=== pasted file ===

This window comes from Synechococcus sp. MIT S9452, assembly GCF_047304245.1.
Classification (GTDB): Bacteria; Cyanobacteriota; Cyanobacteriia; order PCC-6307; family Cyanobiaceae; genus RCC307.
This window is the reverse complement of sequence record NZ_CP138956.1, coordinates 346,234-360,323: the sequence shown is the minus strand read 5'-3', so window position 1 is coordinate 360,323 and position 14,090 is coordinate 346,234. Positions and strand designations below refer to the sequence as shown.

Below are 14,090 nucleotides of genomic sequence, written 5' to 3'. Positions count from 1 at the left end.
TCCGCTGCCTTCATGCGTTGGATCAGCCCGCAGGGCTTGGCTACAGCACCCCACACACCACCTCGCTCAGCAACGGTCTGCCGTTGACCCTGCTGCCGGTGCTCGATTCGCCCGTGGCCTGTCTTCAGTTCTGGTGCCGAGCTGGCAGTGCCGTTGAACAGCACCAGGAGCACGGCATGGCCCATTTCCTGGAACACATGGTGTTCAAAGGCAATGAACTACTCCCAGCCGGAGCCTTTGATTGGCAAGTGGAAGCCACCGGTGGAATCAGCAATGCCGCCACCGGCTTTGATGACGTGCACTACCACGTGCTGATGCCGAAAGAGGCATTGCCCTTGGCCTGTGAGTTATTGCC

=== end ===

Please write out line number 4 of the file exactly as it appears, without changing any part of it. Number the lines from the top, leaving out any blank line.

Below are 14,090 nucleotides of genomic sequence, written 5' to 3'. Positions count from 1 at the left end.